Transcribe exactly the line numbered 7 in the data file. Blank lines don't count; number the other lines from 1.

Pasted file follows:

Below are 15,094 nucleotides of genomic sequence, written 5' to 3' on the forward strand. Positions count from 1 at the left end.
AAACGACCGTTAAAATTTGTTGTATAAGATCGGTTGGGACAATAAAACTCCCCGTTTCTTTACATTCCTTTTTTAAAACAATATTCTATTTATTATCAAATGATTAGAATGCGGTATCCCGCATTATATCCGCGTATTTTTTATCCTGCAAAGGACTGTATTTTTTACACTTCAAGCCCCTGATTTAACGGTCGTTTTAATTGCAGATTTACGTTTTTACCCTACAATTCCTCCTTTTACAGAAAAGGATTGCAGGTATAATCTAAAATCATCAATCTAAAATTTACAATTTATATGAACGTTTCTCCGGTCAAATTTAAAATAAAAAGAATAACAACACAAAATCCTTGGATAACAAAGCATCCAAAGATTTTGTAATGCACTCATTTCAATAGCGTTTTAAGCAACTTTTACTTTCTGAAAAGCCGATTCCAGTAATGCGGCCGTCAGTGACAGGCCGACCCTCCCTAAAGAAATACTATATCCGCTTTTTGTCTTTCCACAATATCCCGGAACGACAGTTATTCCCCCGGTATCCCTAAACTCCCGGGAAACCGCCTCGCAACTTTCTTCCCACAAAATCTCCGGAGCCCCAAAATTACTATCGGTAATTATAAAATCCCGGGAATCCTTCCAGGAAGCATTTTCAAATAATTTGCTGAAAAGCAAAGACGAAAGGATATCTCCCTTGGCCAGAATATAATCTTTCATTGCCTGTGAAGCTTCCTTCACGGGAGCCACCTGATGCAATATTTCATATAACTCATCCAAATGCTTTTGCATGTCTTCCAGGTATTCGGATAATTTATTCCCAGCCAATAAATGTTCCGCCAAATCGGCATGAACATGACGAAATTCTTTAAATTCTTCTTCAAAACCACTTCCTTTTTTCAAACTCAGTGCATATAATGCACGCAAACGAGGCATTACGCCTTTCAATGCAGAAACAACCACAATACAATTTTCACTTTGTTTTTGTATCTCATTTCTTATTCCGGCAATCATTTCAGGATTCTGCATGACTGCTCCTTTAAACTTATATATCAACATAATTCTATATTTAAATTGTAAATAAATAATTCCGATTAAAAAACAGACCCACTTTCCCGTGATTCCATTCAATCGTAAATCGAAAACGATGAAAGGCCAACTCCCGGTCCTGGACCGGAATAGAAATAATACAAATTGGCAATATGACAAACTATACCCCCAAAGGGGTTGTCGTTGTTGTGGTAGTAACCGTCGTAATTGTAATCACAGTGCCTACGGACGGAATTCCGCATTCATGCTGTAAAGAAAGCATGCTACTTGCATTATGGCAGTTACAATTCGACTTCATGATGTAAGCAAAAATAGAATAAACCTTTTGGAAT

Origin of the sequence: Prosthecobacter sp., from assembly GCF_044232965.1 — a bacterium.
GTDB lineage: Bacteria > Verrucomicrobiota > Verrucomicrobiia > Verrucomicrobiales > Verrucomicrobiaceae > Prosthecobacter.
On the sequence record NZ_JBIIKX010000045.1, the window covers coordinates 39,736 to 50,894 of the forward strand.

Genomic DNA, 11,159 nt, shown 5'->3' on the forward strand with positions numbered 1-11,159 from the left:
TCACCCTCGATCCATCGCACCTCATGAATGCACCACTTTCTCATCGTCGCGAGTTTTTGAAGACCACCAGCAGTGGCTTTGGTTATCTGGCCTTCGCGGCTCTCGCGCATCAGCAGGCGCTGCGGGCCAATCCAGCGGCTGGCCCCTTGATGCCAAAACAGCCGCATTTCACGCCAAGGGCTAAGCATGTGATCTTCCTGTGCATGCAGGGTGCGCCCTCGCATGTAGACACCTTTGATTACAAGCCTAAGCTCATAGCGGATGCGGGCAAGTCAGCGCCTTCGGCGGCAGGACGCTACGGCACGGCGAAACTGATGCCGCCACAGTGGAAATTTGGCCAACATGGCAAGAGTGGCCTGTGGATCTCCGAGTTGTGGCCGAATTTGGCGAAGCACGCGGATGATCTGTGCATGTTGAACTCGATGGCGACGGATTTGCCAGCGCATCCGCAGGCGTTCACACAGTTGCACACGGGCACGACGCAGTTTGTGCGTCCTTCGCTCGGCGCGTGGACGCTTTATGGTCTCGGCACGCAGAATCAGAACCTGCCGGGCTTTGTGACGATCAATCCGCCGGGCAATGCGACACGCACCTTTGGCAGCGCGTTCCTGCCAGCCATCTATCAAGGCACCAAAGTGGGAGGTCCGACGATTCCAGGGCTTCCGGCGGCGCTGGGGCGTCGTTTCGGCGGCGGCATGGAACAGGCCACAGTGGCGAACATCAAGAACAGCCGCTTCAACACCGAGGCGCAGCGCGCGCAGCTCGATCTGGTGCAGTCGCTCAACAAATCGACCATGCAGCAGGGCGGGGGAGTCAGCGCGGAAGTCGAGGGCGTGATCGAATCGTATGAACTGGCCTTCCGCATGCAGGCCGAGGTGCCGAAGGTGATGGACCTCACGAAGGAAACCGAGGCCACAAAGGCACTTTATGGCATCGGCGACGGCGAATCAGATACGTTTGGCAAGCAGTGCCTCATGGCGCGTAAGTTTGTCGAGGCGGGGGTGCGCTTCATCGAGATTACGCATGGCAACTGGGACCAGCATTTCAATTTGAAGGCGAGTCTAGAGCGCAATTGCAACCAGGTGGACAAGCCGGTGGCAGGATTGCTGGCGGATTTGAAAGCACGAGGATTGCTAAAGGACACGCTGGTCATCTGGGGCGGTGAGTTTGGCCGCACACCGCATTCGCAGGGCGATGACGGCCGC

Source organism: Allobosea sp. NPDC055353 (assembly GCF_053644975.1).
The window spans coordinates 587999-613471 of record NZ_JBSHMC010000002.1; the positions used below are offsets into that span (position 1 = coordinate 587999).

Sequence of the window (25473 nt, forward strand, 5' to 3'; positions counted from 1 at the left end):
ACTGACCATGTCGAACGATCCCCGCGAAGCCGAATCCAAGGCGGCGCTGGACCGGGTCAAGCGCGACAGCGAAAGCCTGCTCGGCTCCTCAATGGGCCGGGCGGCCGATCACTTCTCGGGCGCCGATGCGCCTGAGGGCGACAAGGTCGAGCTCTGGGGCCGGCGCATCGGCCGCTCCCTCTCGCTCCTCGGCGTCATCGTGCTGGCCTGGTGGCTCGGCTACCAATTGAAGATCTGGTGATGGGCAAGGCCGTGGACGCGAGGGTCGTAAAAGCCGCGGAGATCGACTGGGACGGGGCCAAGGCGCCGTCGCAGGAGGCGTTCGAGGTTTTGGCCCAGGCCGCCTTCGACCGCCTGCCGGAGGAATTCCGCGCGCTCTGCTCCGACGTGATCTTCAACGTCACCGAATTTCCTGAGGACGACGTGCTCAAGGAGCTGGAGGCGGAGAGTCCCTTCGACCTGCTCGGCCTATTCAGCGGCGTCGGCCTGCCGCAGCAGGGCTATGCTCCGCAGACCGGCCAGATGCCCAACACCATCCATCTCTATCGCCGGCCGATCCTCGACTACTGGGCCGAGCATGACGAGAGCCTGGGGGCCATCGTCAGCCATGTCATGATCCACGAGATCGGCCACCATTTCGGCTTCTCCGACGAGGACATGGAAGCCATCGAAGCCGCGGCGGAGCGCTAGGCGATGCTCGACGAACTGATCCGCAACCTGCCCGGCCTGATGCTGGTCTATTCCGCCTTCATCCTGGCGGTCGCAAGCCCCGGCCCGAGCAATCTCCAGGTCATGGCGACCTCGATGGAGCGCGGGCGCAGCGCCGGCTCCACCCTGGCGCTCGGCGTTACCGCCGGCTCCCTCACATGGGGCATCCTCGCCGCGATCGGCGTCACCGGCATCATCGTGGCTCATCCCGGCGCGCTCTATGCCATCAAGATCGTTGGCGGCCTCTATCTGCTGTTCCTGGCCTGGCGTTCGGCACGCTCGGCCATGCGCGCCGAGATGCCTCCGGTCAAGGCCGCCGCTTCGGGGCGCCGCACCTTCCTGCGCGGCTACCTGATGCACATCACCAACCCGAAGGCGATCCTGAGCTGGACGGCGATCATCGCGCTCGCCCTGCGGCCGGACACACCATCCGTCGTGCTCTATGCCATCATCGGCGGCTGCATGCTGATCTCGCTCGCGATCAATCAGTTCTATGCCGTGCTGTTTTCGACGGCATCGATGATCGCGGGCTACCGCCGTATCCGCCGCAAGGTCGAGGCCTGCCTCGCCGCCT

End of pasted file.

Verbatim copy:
TCACCCTCGATCCATCGCACCTCATGAATGCACCACTTTCTCATCGTCGCGAGTTTTTGAAGACCACCAGCAGTGGCTTTGGTTATCTGGCCTTCGCGGCTCTCGCGCATCAGCAGGCGCTGCGGGCCAATCCAGCGGCTGGCCCCTTGATGCCAAAACAGCCGCATTTCACGCCAAGGGCTAAGCATGTGATCTTCCTGTGCATGCAGGGTGCGCCCTCGCATGTAGACACCTTTGATTACAAGCCTAAGCTCATAGCGGATGCGGGCAAGTCAGCGCCTTCGGCGGCAGGACGCTACGGCACGGCGAAACTGATGCCGCCACAGTGGAAATTTGGCCAACATGGCAAGAGTGGCCTGTGGATCTCCGAGTTGTGGCCGAATTTGGCGAAGCACGCGGATGATCTGTGCATGTTGAACTCGATGGCGACGGATTTGCCAGCGCATCCGCAGGCGTTCACACAGTTGCACACGGGCACGACGCAGTTTGTGCGTCCTTCGCTCGGCGCGTGGACGCTTTATGGTCTCGGCACGCAGAATCAGAACCTGCCGGGCTTTGTGACGATCAATCCGCCGGGCAATGCGACACGCACCTTTGGCAGCGCGTTCCTGCCAGCCATCTATCAAGGCACCAAAGTGGGAGGTCCGACGATTCCAGGGCTTCCGGCGGCGCTGGGGCGTCGTTTCGGCGGCGGCATGGAACAGGCCACAGTGGCGAACATCAAGAACAGCCGCTTCAACACCGAGGCGCAGCGCGCGCAGCTCGATCTGGTGCAGTCGCTCAACAAATCGACCATGCAGCAGGGCGGGGGAGTCAGCGCGGAAGTCGAGGGCGTGATCGAATCGTATGAACTGGCCTTCCGCATGCAGGCCGAGGTGCCGAAGGTGATGGACCTCACGAAGGAAACCGAGGCCACAAAGGCACTTTATGGCATCGGCGACGGCGAATCAGATACGTTTGGCAAGCAGTGCCTCATGGCGCGTAAGTTTGTCGAGGCGGGGGTGCGCTTCATCGAGATTACGCATGGCAACTGGGACCAGCATTTCAATTTGAAGGCGAGTCTAGAGCGCAATTGCAACCAGGTGGACAAGCCGGTGGCAGGATTGCTGGCGGATTTGAAAGCACGAGGATTGCTAAAGGACACGCTGGTCATCTGGGGCGGTGAGTTTGGCCGCACACCGCATTCGCAGGGCGATGACGGCCGC